The Supreme Court alone possesses jurisdiction derived immediately from the Constitution, and of which the legislative power cannot deprive it (United States v. Hudson, 7 Cranch, 32, 3 L. ed. 259); but the jurisdiction of the circuit courts depends upon some act of Congress ( Turner v. Bank of North America, 4 Dall. 8, 10, 1 L. ed. 718, 719; McIntire v. Wood, 7 Cranch, 504, 506, 3 L. ed. 420, 421; Sheldon v. Sill, 8 How. 441, 448, 12 L. ed. 1147, 1150; Stevenson v. Fain, 195 U.S. 165, 167 , 49 S. L. ed. 142, 143, 25 Sup. Ct. Rep. 6). In the latter case we said: 'The use of the word 'controversies' as in contradistinction to the word 'cases,' and the omission of the word 'all' in respect of controversies, left it to Congress to define the controversies over which the courts it was empowered to ordain and establish might exercise jurisdiction, and the manner in which it was to be done.'
The 1st section of the act of March 3, 1887 (24 Stat. at L. 552, chap. 373), as corrected by the act of August 13, 1888 (25 Stat. at L. 433, chap. 866), [203 U.S. 449, 456] amended 1, 2, and 3 of the act of Congress of March 3, 1875 (18 Stat. at L. 470, chap. 137, U. S. Comp. Stat. 1901, p. 508), as follows:
Section 3, as amended, provided for petition and bond for 'the removal of such suit into the circuit court to be held in the district where such suit is pending.'
As it is the nonresident defendant alone who is authorized to remove, the circuit court for the proper district is evidently the circuit court of the district of the residence of the plaintiff.
And it is settled that no suit is removable under 2 unless it be one that plaintiff could have brought originally in the circuit court. Tennessee v. Union & Planters' Bank, 152 U.S. 454 , 38 L. ed. 511, 14 Sup. Ct. Rep. 654; Mexican Nat. R. Co. v. Davidson, 157 U.S. 208 , 39 L. ed. 675, 15 Sup. Ct. Rep. 563; Cochran v. Montgomery County, 199 U.S. 272 , 50 L. ed. 188, 26 Sup. Ct. Rep. 58. [203 U.S. 449, 458] In Shaw v. Quincy Min. Co. (Ex parte Shaw) 145 U.S. 444, 446 , 36 S. L. ed. 768, 770, 12 Sup. Ct. Rep. 935, 936, Mr. Justice Gray, speaking for the court, in disposing of the question whether, under 1, 'a corporation incorporated in one state of the Union, and having a usual place of business in another state in which it has not been incorporated, may be sued in a circuit court of the United States held in the latter state, by a citizen of a different state,' said:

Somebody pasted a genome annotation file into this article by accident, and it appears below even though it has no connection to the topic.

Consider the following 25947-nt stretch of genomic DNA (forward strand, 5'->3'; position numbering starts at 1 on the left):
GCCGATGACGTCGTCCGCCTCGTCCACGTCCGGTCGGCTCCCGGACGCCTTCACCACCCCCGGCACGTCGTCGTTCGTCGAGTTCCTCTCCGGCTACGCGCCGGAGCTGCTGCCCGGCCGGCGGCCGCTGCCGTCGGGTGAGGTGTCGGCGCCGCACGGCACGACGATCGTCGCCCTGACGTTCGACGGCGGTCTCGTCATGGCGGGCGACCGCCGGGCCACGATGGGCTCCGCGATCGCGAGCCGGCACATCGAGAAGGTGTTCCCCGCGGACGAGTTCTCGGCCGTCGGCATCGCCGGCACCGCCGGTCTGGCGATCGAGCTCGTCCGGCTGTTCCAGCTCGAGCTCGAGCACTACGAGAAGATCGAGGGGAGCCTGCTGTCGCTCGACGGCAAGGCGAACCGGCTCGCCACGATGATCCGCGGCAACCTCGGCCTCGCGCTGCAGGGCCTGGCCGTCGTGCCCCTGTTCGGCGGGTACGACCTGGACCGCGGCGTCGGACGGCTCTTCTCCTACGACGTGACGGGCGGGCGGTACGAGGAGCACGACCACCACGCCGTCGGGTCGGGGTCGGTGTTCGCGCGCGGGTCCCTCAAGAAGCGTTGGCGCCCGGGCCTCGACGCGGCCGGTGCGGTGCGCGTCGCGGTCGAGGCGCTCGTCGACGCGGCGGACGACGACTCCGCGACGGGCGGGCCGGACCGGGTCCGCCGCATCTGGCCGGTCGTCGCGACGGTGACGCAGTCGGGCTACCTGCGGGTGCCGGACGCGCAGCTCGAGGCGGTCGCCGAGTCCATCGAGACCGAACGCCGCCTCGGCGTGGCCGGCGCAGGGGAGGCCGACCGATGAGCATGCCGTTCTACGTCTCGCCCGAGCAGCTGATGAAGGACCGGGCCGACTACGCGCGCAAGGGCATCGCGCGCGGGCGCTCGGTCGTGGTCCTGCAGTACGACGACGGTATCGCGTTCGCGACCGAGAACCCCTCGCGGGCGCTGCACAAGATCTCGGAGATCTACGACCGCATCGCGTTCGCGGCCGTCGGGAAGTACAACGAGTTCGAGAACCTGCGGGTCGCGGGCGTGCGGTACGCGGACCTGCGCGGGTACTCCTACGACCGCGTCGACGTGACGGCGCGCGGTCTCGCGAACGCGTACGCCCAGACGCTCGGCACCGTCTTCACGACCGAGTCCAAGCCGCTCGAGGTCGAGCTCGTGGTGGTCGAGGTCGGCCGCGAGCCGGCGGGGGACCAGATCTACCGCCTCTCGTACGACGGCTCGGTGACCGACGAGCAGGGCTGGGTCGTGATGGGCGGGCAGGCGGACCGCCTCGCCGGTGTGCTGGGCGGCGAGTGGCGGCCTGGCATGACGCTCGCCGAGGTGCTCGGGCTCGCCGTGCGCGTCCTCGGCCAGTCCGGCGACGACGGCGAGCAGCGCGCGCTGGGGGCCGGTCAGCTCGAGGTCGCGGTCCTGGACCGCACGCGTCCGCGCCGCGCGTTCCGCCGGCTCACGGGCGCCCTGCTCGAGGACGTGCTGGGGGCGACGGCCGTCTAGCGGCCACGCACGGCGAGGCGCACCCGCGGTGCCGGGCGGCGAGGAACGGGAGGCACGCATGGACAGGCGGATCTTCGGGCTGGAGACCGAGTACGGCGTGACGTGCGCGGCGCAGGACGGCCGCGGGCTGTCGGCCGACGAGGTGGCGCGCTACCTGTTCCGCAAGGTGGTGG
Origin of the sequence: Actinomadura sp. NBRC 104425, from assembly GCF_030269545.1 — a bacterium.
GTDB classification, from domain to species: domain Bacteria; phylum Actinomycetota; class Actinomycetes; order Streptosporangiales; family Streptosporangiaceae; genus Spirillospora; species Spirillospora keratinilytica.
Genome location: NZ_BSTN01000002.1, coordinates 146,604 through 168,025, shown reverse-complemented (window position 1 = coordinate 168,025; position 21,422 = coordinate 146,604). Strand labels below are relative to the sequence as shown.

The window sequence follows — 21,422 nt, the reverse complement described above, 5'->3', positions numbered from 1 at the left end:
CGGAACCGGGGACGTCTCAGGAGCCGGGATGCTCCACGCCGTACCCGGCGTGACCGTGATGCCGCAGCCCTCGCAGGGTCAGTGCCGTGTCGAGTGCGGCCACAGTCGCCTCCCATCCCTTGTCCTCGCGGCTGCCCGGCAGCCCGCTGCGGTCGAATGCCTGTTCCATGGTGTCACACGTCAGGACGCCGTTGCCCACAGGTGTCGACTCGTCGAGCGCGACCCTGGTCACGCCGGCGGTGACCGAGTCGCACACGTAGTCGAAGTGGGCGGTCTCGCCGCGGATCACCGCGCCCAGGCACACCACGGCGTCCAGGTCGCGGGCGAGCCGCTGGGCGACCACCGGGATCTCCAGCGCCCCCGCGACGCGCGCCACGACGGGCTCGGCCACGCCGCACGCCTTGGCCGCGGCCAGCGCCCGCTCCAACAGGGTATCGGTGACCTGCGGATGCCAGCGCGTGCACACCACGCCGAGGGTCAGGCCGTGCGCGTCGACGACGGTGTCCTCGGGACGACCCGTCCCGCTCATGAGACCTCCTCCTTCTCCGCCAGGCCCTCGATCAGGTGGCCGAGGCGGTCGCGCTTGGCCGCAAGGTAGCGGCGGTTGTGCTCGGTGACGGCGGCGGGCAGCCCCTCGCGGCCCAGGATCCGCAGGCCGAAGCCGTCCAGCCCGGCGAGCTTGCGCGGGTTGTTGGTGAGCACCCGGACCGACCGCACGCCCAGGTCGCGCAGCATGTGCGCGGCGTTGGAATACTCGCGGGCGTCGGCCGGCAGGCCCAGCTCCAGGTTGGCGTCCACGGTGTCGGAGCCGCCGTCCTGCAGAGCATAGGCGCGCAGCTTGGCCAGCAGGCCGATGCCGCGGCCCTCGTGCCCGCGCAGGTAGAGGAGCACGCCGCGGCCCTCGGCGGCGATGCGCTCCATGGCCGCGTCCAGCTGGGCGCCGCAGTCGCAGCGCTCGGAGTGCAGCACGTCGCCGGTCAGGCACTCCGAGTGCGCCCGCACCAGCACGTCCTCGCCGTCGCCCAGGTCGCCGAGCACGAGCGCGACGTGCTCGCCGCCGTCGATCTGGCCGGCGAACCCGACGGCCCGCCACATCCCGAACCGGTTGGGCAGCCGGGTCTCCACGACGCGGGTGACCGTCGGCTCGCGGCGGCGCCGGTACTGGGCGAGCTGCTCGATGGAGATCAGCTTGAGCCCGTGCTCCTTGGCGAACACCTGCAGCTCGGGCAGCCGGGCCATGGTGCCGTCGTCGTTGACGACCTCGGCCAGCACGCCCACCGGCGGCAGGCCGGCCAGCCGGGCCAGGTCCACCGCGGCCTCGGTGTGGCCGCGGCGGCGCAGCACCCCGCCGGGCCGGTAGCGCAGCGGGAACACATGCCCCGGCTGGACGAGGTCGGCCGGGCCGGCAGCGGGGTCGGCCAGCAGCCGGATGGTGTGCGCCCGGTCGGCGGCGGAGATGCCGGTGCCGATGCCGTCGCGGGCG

And, after observations in relation to the use of the word 'inhabitant' in that act, and referring to the act of May 4, 1858 (11 Stat. at L. 272, chap. 27), 1, and the act of March 3, 1875 (18 Stat. at L. 470, chap. 137, U. S. Comp. Stat. 1901, p. 508), 1, Mr. Justice Gray thus continued:
In short, the acts of 1887, 1888 restored the rule of 1789, as we stated in Cochran v. Montgomery County, supra. [203 U.S. 449, 460] In the present case neither of the parties was a citizen of the state of Missouri, in which state the suit was brought, and, therefore, it could not have been brought in the circuit court in the first instance.